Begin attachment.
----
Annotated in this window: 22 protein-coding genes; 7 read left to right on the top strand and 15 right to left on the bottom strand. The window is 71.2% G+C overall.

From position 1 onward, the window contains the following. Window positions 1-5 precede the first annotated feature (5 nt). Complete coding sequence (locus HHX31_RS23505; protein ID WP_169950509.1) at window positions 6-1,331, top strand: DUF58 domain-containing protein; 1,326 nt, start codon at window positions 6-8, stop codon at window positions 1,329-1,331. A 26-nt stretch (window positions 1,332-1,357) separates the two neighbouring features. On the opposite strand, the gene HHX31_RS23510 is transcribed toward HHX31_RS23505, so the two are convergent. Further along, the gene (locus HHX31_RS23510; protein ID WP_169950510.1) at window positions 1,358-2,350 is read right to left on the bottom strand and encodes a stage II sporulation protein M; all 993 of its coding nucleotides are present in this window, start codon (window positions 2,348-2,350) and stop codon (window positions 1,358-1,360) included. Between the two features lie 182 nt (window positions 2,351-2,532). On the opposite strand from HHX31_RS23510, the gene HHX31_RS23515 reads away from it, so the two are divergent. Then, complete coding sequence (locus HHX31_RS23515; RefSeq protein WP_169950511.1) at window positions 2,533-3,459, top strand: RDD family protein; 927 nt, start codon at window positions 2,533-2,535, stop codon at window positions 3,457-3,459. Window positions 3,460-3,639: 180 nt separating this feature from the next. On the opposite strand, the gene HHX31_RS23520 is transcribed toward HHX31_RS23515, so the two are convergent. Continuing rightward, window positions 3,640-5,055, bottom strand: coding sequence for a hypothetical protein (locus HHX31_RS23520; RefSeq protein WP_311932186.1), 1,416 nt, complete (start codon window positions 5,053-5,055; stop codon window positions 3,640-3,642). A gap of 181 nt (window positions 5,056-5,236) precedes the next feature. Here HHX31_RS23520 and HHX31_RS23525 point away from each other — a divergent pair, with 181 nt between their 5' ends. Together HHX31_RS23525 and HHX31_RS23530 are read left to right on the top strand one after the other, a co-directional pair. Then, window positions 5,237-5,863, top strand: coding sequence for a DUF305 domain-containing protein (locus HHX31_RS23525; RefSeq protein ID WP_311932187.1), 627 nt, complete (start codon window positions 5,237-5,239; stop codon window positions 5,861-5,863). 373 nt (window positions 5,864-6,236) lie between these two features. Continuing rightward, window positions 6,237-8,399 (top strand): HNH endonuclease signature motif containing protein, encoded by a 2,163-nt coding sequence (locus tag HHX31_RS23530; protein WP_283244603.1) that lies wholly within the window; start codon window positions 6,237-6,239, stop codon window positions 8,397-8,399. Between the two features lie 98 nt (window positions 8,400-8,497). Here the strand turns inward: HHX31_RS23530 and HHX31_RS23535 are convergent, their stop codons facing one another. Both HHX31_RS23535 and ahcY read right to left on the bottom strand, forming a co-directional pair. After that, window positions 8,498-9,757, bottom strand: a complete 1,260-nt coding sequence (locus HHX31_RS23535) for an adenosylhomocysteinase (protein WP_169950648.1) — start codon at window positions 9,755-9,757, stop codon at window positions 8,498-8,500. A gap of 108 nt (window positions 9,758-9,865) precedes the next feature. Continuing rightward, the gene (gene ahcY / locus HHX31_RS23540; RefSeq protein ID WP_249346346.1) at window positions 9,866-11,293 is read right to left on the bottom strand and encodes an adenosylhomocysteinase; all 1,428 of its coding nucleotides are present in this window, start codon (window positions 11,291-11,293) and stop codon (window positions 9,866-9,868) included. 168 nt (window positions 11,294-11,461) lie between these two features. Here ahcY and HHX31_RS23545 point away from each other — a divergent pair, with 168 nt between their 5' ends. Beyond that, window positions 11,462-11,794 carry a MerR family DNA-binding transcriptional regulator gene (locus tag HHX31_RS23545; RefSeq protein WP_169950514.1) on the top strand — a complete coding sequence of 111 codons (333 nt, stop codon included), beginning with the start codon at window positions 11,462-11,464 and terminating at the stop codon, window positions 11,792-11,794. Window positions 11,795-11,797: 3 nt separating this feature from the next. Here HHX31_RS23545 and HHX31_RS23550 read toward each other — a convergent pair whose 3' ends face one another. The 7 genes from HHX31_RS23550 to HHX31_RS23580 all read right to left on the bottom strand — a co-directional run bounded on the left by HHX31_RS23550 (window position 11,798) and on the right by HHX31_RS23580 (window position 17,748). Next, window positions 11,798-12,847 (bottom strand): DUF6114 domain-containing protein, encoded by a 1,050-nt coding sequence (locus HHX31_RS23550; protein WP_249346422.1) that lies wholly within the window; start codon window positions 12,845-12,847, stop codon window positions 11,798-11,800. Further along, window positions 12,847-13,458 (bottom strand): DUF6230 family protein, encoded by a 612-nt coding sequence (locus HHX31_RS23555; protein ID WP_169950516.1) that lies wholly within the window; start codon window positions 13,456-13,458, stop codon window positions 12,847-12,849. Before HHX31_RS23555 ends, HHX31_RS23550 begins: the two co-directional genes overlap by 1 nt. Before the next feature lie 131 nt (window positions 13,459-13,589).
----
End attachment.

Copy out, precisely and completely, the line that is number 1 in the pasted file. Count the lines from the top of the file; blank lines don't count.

Annotated in this window: 22 protein-coding genes; 7 read left to right on the top strand and 15 right to left on the bottom strand. The window is 71.2% G+C overall.